Personalized Learning

Who-says-you-can't-Promoting-experimentation

How to promote experimentation during the COVID-19 shutdowns

March 19, 2020

There are many, many real challenges associated with these school closings.  I don’t take them lightly and I appreciate the leaders working to ensure equity, provide services and promote a caring culture from a distance.  To those of you doing that, I thank you.

In the midst of this, though, we can find opportunities. 

Now is a time to ask ourselves how we have been constrained by our school calendars and daily schedules.  Now is a time to encourage experimentation and growth so that we might return to school with fresh ideas.

Here are few possibilities…

What if…

  • Instead of teachers meeting with their classes or sections, they met according to interest/need groups?  In high school and middle school, teachers teach multiple sections of the same course.  Why not mix and match students for new groupings? Some might be based on need and teachers could use the time for focused tutorials.  Others might be based on interest and might be more student-led while the teacher observes or facilitates?
  • Teachers dropped in, or even guest-lectured, in one another’s classes?  A fourth grade teacher might drop into a third grade class to get a sense of where her future students stand.  A social studies/history teacher might drop into a math class to get a sense of how his students approach that subject?
  • Teachers paired up to create optional interdisciplinary interactive lectures via zoom? Math and science teachers might come together to show students how their subjects merge.  ELA and History teachers might do the same.

There are so many more.  We have allowed ourselves to be limited by any number of constraints—the length of day and of classes, the limited time for professional interaction, etc.  We have an opportunity right now to go beyond class time and physical walls.  Let’s see what we can do with it.

I would love to hear how others are experimenting…

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teacher-with-students

Teachers, are you afraid to say yes?

March 11, 2020

Are you afraid to say yes?

I bet you are, at least a little bit.

Saying NO is easier.  It’s safer.  It lets you maintain control.  NO is the word of restraint.

I think that’s why it’s a first response for so many teachers.  Too many “yeses” and all hell breaks loose —or so we think.

And, like everything, that can be true when the response is reactive rather than proactive.

But a well-placed YES can change everything.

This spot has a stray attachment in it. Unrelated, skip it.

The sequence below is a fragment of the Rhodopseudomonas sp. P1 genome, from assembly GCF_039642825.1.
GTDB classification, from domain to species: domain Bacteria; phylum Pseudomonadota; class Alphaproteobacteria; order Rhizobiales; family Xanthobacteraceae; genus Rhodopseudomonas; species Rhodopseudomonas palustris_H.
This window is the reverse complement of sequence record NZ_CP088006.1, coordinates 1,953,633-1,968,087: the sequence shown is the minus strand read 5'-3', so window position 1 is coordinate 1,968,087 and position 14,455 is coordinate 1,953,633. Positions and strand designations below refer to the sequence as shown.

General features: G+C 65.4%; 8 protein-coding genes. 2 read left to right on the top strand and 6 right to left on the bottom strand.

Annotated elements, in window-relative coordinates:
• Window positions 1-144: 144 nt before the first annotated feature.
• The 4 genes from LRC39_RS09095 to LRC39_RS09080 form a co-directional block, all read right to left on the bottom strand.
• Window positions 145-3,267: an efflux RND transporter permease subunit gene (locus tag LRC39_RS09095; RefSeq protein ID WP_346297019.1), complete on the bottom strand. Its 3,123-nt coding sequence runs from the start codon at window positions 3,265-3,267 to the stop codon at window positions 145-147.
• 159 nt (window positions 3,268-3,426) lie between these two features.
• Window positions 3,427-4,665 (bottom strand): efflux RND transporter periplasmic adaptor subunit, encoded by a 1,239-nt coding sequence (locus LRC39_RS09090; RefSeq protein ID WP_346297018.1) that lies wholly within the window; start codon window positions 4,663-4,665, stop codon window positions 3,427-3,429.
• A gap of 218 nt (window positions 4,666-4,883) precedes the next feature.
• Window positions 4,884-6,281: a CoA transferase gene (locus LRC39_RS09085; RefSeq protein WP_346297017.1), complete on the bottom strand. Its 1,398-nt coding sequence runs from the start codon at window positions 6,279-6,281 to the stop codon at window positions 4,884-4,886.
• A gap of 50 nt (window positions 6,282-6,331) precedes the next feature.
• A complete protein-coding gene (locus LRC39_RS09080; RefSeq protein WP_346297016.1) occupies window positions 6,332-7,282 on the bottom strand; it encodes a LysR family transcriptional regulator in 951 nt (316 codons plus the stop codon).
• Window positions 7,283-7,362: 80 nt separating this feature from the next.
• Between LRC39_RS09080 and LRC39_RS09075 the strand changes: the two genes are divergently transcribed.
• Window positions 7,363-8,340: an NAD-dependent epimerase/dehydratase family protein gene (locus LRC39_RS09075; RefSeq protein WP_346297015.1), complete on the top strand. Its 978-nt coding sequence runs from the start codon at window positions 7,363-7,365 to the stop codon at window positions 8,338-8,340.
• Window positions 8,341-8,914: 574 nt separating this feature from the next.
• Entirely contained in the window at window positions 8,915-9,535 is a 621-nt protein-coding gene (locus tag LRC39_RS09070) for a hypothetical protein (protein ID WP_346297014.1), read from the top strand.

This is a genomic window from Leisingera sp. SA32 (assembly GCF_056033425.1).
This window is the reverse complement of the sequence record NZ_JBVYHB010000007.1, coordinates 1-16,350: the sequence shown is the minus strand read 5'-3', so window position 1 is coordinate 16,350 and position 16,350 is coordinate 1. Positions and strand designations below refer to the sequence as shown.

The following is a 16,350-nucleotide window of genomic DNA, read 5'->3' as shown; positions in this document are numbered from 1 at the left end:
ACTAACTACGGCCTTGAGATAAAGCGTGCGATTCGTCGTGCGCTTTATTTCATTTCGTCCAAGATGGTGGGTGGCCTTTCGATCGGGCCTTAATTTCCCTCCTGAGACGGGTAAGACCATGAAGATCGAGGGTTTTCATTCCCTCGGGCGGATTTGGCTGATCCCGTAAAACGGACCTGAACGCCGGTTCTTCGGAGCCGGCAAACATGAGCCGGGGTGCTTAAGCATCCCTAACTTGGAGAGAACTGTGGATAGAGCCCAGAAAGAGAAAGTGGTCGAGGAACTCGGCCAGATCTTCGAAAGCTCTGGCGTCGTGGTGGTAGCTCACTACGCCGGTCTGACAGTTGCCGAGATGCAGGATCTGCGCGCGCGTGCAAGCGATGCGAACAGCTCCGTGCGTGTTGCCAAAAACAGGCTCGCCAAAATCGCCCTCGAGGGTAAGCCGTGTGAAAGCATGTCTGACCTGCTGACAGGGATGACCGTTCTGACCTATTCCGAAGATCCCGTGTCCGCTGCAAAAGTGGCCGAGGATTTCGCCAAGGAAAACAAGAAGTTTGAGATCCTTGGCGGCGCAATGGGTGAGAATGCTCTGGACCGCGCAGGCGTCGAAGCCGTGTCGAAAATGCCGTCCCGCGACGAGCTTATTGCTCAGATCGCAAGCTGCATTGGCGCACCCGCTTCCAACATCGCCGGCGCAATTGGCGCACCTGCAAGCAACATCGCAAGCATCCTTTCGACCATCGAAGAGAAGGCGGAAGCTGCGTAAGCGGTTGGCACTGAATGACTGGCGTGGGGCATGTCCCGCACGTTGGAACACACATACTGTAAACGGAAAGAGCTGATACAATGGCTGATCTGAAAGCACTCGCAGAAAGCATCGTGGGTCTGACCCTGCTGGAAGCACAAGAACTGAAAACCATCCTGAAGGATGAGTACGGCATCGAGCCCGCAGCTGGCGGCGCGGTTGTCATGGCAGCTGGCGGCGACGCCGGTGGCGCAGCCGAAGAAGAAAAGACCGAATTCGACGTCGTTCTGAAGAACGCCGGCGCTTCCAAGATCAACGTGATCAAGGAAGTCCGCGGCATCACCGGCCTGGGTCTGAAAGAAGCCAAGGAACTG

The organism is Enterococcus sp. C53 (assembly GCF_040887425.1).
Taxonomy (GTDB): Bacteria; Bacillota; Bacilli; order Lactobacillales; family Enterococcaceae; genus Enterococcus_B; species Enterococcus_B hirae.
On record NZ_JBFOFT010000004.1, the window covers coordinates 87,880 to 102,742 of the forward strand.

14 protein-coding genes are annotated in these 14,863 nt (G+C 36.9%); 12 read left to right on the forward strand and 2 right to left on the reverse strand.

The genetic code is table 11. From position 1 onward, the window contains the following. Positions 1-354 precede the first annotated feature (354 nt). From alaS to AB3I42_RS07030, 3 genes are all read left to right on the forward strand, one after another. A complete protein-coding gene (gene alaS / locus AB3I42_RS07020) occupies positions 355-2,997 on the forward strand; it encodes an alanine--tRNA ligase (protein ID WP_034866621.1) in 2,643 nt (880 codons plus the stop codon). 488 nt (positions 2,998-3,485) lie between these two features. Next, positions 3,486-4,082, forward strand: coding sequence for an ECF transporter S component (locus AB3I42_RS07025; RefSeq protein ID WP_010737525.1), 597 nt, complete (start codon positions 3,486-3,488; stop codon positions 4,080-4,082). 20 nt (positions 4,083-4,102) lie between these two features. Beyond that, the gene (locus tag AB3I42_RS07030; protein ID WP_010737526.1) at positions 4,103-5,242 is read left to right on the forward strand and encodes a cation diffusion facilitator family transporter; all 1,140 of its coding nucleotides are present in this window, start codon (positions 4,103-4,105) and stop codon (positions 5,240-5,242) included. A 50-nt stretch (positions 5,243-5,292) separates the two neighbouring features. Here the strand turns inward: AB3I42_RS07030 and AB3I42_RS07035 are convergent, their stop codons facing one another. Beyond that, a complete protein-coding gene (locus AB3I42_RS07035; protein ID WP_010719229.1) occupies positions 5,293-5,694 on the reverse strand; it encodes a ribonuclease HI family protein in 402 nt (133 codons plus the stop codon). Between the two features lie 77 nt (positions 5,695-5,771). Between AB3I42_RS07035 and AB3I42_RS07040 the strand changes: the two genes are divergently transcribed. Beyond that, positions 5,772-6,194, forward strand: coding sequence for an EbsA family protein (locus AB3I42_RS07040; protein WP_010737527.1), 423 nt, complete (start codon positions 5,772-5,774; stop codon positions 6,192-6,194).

Just a few days ago, I was working with a team of High School English teachers who are working to make their classrooms even more student-centered.  One of the tools we’ve used to contemplate the shift from teacher-centered to student-centered learning is Scott McLeod and Julie Graber’s terrific 4 Shifts Protocol.  We use the protocol to review lesson plans and determine a focus area for observation.  We then visit one another’s classrooms and provide feedback.

Sabrina had a terrific plan. She and her colleagues had developed a research unit on genocide.  Students first read The Book Thief, did some group research on the Holocaust and were now researching other genocides.  They then had a wide choice of methods for demonstrating their learning to one another—including infographics, slide presentations, etc. Thinking about the shifts, I asked her who had determined the assessment products–Was it the students, the teachers, or both?  It was the teachers, she told me.  Had they asked the students for ideas, I wondered? Or had they considered leaving a space for “other” in case the students wanted to try something different?  No, they just hadn’t thought of it–but she agreed that would be great.

In her classroom, we observed actively engaged students. Their curiosity was ignited and several were toggling between researching their topic and determining which of the products would be the best vehicle for displaying their knowledge.

The plan called for students to create individual products, though they could and were talking to one another to get feedback, discuss the pros and cons of presentation choices, etc.

One group of students, however, appeared to be collaborating at a deeper level and out of the blue they asked Sabrina if they could create a podcast as their final product. It was as though they had been eavesdropping on our lesson review conversation!

Sabrina immediately gave an emphatic “YES!”.

Later, she told me that a day earlier she might have said, ‘no”.

Why?

Because she hadn’t considered this possibility.  She was more comfortable staying within the lines of what the teacher team had created.  But, based on our earlier conversations, she decided to say yes and give the students more ownership.

So, what changed her mind:

  1. She’s convinced that more student ownership leads to deeper engagement AND deeper learning.
  2. She put the responsibility on the students to make sure their proposal still met the requirements of the assignment.
  3. She plans to have all students write a reflection about what worked and what didn’t and what they might do differently next time.

What’s the worst that can happen? The students might find this wasn’t the best way to demonstrate their learning. So what? In addition to self-reflection, students will also give feedback about their peers’ products.  All of this will build their metacognition while also providing Sabrina and her colleagues the information they need if they decide to use the project again in future classes.

Win-win.

And all because she said yes.